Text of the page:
This is a nice material in general and quite flexible, but fibreglass poles tend to be heavier because they are thicker to provide the same strength as aluminium poles. When you see exterior ferrules at the poles’ joints, you’ll know they’re made of fibreglass. However, such poles can split and crack under stress and tend to shatter at low temperatures. Thus, they are best utilised in summer camping tents.
What’s great about fibreglass poles:
- Low-cost and simple to manufacture.
- These poles will not rust. So, if utilised properly, they can endure a long time.
What is less desirable:
- Fiberglass requires more attention and is less durable.
- Because they are not as sturdy as aluminium, they are built thicker and thus heavier.
- Under strain, fibreglass poles tend to break and snap.
- After much use, the surface may produce splinters, which isn’t ideal when you have to pass them through the sleeves of the tent.
- If you have a damaged fibreglass tent pole, read our fibreglass tent pole replacement article.
3. Tent poles made of carbon fibre
Carbon fibre poles are extremely robust and much lighter than aluminium poles. They are, however, highly pricey and will not be found in family camping tents. This is a material used for professional lightweight tents. They are available in the MSR Carbon Reflex range.
This material is generally employed where weight savings are critical, such as for backpackers and long-distance adventures. However, this item must be handled with caution.
One point should be emphasised: the characteristics of such poles are determined by how well they are engineered. If you’re looking for something like this, Easton carbon poles should be your first pick. They claim their Carbon FX and Custom Carbon 6.3 are significantly more durable and lighter than aluminium. However, their ION pole, used in the Easton Kilo tent, is 40% lighter than the Carbon FX.
- The carbon poles are extremely light.
- They are really powerful.
What is less desirable:
- They are pricey.
- They are not adept at bending and flexing.
4. Poles made of steel
As you might expect, steel is heavy. Thus, you’ll see steel poles in automobile camping tents, usually in cabin-style tents where the leg poles and sometimes even the roof poles are steel. They are also employed in tunnel tents, particularly in large canvas constructions. For example, this Crua Loj 6 tent is an all-steel frame and an insulated tent unlike any other on the market.
However, dome tents with steel poles are also available; the model below is among the best in its class. The Bushtec Adventure Alpha Kilo 4000 is a canvas camping tent; the material is hefty and supported by steel:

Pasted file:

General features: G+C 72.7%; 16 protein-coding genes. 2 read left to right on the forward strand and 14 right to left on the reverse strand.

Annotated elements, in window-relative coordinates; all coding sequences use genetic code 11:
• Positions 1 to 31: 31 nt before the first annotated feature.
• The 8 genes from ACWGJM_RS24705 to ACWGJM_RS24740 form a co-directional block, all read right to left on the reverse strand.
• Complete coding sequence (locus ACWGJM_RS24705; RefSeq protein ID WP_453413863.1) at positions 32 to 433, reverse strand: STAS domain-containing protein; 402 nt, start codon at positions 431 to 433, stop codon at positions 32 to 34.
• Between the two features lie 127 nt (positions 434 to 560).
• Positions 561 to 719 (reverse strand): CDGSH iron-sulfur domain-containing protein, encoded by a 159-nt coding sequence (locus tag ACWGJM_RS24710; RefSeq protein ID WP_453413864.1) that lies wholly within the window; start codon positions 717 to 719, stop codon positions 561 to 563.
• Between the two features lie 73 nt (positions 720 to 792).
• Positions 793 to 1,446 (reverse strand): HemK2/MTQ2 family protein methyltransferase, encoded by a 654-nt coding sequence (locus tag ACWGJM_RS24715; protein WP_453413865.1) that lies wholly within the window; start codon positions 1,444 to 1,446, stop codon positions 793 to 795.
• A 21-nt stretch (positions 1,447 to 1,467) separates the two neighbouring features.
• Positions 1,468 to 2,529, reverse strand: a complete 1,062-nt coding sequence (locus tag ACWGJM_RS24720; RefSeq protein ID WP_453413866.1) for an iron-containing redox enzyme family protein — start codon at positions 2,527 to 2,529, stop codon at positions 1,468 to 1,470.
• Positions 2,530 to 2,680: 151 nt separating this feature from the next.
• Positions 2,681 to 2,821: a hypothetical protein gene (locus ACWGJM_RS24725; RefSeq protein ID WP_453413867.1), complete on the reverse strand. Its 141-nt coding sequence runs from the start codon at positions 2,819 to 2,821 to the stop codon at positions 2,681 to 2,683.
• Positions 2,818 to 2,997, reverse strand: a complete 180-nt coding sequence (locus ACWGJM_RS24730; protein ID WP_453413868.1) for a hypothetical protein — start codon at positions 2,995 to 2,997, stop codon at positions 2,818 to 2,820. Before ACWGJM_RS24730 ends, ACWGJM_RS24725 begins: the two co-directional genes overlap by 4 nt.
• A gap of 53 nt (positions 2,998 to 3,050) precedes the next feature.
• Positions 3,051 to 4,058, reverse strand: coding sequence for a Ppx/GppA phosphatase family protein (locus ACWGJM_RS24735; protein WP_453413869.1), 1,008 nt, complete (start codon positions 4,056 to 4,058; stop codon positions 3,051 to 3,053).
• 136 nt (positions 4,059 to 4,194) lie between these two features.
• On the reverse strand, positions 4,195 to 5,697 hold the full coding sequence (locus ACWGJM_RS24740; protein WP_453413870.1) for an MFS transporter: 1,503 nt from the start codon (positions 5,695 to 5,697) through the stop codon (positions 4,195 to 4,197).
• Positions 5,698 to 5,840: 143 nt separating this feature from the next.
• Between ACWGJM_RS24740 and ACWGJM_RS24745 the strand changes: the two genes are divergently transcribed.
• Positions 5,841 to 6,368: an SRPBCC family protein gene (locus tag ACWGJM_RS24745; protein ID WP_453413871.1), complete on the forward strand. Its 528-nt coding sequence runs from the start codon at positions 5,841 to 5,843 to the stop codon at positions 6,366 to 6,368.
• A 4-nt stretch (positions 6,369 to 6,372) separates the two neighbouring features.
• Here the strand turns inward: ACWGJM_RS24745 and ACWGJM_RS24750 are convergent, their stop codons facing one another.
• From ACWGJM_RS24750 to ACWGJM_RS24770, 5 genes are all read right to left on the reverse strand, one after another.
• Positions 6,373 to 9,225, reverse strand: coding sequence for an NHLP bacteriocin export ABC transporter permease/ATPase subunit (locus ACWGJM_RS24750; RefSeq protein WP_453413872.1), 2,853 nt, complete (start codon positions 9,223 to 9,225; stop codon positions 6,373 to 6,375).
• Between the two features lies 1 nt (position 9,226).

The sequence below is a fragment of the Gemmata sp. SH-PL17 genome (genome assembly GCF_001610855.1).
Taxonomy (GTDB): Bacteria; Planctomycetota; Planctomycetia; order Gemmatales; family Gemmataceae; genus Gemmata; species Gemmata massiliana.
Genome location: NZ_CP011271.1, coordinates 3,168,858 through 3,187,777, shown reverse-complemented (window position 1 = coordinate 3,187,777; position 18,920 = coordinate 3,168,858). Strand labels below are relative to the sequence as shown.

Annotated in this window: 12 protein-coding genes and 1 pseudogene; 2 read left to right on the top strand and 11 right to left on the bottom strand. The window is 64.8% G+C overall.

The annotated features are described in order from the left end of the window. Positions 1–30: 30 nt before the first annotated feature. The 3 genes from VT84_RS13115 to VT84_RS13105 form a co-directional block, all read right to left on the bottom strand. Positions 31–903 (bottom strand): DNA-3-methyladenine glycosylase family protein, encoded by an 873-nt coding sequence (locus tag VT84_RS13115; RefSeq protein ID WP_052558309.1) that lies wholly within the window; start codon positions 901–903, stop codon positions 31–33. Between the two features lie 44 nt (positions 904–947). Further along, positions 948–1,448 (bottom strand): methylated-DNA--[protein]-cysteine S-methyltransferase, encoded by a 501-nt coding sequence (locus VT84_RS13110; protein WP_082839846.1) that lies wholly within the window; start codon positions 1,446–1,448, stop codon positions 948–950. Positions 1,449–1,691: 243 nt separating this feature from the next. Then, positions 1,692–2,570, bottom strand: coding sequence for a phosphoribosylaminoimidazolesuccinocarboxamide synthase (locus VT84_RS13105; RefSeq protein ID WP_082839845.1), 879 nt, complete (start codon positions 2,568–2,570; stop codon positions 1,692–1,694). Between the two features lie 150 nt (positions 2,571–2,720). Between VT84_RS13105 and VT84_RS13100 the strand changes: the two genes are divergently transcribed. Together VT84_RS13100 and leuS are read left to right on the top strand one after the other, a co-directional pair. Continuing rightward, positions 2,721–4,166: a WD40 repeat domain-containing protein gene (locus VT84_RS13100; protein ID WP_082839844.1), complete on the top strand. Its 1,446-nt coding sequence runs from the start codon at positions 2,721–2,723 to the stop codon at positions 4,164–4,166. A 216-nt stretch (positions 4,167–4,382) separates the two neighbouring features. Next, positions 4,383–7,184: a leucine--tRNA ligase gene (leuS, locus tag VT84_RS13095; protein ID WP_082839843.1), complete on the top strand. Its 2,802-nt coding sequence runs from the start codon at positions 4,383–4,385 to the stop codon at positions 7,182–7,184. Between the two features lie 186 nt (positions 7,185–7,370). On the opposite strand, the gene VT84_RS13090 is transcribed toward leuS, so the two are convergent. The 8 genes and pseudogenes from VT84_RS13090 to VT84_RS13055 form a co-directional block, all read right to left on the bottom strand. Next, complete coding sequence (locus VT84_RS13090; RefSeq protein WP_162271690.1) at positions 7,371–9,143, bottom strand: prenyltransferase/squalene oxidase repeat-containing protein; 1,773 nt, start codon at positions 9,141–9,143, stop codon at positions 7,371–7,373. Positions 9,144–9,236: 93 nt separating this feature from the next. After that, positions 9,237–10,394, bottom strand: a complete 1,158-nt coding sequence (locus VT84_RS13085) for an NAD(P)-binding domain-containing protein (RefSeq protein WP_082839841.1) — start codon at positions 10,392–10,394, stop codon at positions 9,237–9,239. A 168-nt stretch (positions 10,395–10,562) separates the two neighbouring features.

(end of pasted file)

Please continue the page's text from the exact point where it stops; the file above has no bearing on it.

What’s great about steel poles:
What is less desirable:
- Corrosion occurs in steel.
- It’s hefty.
5. Easton Syclone poles are made of composite materials.
Nothing on the market currently can match these poles in terms of versatility. These poles are said to be 80% more resistant to bending and breaking than aluminium.
These poles are built of aerospace-grade composite materials that bend but do not break and return to their original shape when subjected to wind pressure. Their strength is derived from multi-directionally wrapped aerospace-grade S-Glass composite materials, which can endure even the fiercest winds.
They are nearly identical to aluminium poles in terms of weight and cost. They can be found in the Easton Torrent tent series.
6. Beams of air
Air beam tents, often inflatable, have recently gained popularity. This technology has been available for a decade, but early air beams could have been more reliable. The situation has changed, and many of these tents are now mentioned on the site; you may find them under the category of Inflatable Tents. This Vango 5-Person Odyssey Air 500 Tent is an excellent example of an inflatable tent:
Most tents come with a pump and can be set up in minutes by one person. In some ways, they are similar to quick tents. Almost all of the inflatable tents on this site are tunnel-style, including the example pictured above.
What’s great about air beams:
- The setup is simple.
- Excellent performance in gusty winds. Such buildings do not resist the wind but adapt to it and rapidly regain shape. This distinguishes them from any rigid pole stated previously.
What is less desirable:
- Air beams have the potential to leak.
- These tents are typically more expensive than others.
So, I hope you know there is no ideal material for tent poles. You use poles that are appropriate for the features and purpose of the tent. Thick metal poles, generally steel, are used in hefty canvas camping tents to support the weight. In windy areas, you will utilize something that does not oppose the wind; this would result in a losing war; you will need a material with a lot of flexibility. If you require trekking poles, naturally, you will choose the lightest feasible, but first consider your budget.
Based on the most important characteristics of the poles listed above, I recommend the following two options:
- The best poles for weight are 1. composite materials and 2. carbon fibre.
- The best poles for price are 1. fibreglass, 2. steel.
- The best poles regarding flexibility are 1. air beams and 2. composite materials.
- The best pole for strength is 1. steel and 2. aluminium.
- The best poles regarding durability are 1. steel and 2. aluminium.
Do you agree with me?
Thank you for taking the time to read this. This material will be updated as news and advances in the tent poles sector occur, so bookmark it and return frequently. You might also be interested in my ideas on pole tents vs airbeam tents.
Is there anything I forgot to mention? If so, please let me know in the comment section below.